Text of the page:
Unwinding of the Welfare State

Discussion in 'Politics & Religion' started by jficquette, Jan 7, 2012.

  1. >As Newt Gingrich once told an overzealous partisan dismayed at the slow pace of change: “Rome wasn’t burned in a day.” The temptation to look for a silver bullet, one-time, all-in, universal fix will be great and, if we are unlucky, it may even become necessary. But as attractive as that possibility may be, denying ourselves the pleasure of implementing it should be the main political goal of reasonable reformers in both parties and of all ideological stripes for as long as the threat of crisis remains. Crises are unruly things, and only fools and the power-mad hope for them. It is one thing to have a plan to get rich, another to have a plan to get rich quick. One is a strategy, the other a scheme. We should welcome the opportunity for necessary reform, but not welcome it too enthusiastically. The world isn’t ending. Yet.<



    http://www.newcriterion.com/articles.cfm/Future-tense--V--Everybody-gets-rich-7247
     
  2. That is a very interesting article.

    A paragraph..

    "Voters, like investors, do not have a bottomless appetite for risk, and while the entrepreneurially spirited and autistically libertarian may scoff, Americans from the Great Depression forward were collectively making a deliberate tradeoff between risk and return. They chose the lower-risk, lower-return model of the welfare state not because they were irrational, but because they were rational. The welfare state model catered to their preferences for the distribution of risk and reward better than the alternatives. Unfortunately, like the lords of finance and congressional barons who staked everything and more on the proposition that American houses are a magical commodity, the generations of Americans who acceded to the creation of the welfare state were working from a faulty set of economic assumptions. The welfare state does not, in the long run, reduce risk, any more than the securitization of mortgages reduced risk. It concentrates it, putting more and more economic decisions into the hands of political operators who have neither the information nor the incentives to make rational decisions. This, too, is a fact that is becoming increasingly clear in both the financial and political realms."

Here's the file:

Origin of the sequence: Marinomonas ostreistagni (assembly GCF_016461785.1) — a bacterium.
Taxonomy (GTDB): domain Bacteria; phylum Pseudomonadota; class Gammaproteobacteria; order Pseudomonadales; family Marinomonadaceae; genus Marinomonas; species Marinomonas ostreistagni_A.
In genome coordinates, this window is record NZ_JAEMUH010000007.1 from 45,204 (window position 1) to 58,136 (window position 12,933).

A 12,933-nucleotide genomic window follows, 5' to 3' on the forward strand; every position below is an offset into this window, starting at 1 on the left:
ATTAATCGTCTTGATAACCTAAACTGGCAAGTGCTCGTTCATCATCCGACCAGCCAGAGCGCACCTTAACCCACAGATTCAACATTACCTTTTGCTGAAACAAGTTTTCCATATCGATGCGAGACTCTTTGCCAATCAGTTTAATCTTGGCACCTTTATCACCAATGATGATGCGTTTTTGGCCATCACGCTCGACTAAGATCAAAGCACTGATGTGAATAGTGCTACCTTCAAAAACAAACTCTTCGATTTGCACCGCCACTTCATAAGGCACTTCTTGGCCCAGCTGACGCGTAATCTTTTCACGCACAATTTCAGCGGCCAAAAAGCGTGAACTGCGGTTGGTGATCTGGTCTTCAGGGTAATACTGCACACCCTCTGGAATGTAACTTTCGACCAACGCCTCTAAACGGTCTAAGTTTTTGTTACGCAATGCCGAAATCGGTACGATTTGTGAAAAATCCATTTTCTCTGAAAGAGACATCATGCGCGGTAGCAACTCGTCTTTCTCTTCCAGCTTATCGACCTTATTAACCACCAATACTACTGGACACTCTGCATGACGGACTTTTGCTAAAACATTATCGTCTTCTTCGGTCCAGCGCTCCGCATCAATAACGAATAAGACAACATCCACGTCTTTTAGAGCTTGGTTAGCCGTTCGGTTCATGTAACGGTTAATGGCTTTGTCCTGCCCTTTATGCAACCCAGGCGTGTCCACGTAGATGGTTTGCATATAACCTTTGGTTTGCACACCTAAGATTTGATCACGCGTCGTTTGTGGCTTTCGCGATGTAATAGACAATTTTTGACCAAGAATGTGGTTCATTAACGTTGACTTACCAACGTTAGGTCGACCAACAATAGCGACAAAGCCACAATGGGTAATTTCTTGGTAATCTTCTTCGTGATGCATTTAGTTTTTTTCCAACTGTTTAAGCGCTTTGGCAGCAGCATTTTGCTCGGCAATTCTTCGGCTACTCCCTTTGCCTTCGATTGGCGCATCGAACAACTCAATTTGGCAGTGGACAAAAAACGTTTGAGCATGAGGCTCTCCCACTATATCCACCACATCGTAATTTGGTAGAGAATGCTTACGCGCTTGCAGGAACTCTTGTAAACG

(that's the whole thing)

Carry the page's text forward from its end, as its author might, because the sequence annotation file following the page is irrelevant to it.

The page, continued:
3. pspr

    pspr

    "...we are rich, rich, rich, besotted with wealth, drowning in affluence, up to our fat little earlobes in the good life."

    Maybe we are due for a taste of the good ol days when times where hard.
     
  4. It is coming, no worries. We have already hit the iceberg.